Prince William comes to poppy's rescue
It all started with an England-Spain soccer game that is scheduled for Saturday. This being the week of Remembrance Day, the English players had sought permission from FIFA, soccer’s governing body, to wear shirts embroidered with the traditional sign of respect -- a red poppy.
FIFA, in as dumb a decision as it has ever made, said no. The poppy, it said, breaks its ban on uniforms being adorned with political, personal, religious or commercial messages.
The response in Britain was predictable outrage, as it should have been. Prime Minister David Cameron shook his fist at FIFA in Parliament: "This seems outrageous. The idea that wearing a poppy to remember those who have given their lives for our freedom is a political act is absurd. Wearing a poppy is an act of huge respect and national pride."
FIFA allowed that a minute of silence before the game at London’s Wembley Stadium was appropriate. But no poppies. Final word. Its appearance would be “jeopardizing the neutrality of football,” it said.
Enter Prince William, who is president of England’s Football Association as well as being second in line for the British throne. He was reportedly “absolutely livid” with FIFA’s decision.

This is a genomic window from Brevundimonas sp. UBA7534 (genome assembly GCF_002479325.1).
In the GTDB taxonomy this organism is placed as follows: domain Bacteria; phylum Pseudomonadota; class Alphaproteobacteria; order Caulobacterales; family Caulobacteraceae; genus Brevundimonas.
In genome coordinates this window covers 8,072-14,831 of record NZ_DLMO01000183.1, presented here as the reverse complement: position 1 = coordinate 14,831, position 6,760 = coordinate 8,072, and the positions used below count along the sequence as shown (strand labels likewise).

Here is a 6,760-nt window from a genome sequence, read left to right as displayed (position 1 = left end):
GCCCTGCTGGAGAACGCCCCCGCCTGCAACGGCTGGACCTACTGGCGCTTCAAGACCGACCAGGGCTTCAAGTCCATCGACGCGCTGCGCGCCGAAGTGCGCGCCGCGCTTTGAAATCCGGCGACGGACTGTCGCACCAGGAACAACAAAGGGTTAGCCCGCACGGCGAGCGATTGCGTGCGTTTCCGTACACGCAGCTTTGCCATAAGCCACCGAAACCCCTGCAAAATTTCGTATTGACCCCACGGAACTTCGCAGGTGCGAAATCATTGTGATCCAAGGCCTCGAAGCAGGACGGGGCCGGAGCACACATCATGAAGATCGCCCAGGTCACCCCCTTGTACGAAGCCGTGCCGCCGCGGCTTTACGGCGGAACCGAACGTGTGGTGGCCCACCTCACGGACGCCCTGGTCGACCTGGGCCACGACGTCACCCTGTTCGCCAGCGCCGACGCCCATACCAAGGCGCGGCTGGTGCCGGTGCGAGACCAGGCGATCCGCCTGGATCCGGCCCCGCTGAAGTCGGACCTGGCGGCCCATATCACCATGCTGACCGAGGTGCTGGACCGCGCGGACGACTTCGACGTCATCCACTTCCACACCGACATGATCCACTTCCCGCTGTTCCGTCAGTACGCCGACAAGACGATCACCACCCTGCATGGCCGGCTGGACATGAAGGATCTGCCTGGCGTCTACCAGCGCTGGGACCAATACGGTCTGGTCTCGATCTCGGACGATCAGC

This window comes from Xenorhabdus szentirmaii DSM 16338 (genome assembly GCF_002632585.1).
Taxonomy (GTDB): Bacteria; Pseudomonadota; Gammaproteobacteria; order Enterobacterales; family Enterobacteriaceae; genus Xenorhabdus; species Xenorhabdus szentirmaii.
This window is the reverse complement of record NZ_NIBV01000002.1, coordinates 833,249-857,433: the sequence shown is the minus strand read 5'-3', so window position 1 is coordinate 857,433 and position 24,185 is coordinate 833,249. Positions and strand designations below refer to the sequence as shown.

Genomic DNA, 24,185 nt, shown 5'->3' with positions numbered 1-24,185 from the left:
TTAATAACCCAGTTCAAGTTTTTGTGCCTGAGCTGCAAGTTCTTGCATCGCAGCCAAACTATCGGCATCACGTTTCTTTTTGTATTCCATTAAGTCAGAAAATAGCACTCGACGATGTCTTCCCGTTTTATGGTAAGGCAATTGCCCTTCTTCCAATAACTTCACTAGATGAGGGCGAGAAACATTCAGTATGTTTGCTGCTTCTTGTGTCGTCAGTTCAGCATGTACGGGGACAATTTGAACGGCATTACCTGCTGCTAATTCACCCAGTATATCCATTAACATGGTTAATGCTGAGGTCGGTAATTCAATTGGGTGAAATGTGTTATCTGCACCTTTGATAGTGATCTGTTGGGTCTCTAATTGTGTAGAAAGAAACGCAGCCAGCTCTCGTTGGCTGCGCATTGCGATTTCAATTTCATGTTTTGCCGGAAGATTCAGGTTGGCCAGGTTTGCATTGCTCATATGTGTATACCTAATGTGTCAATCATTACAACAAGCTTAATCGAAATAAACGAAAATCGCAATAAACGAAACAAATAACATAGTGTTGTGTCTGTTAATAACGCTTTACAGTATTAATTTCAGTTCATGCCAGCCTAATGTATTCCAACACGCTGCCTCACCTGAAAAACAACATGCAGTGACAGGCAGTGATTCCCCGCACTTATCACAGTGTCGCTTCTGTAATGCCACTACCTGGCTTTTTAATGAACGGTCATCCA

One source told the Mirror: “As a serving officer in the Armed Forces, who has lost friends and ancestors to conflict, William was particularly angered by the ban.”
In a letter to FIFA head Sepp Blatter, he made his feeling known.
“The duke has written to FIFA in his capacity as president of the FA to express his dismay at their decision," William's office said in a statement released Thursday. "The duke's strong view is that the poppy is a universal symbol of remembrance, which has no political, religious or commercial connotations.
"The duke has asked FIFA to apply an exception in this special circumstance."
Within hours, they did.
English player will be allowed to wear poppies embroidered on black armbands. And with the door open, Scottish players will also be wearing poppies when they play Cyprus on Friday.
St. James’s Palace said William was “happy at the victory for common sense.”
How much William influenced FIFA isn’t known, but it clearly struck a chord. He did the right thing. What more could you want from a prince?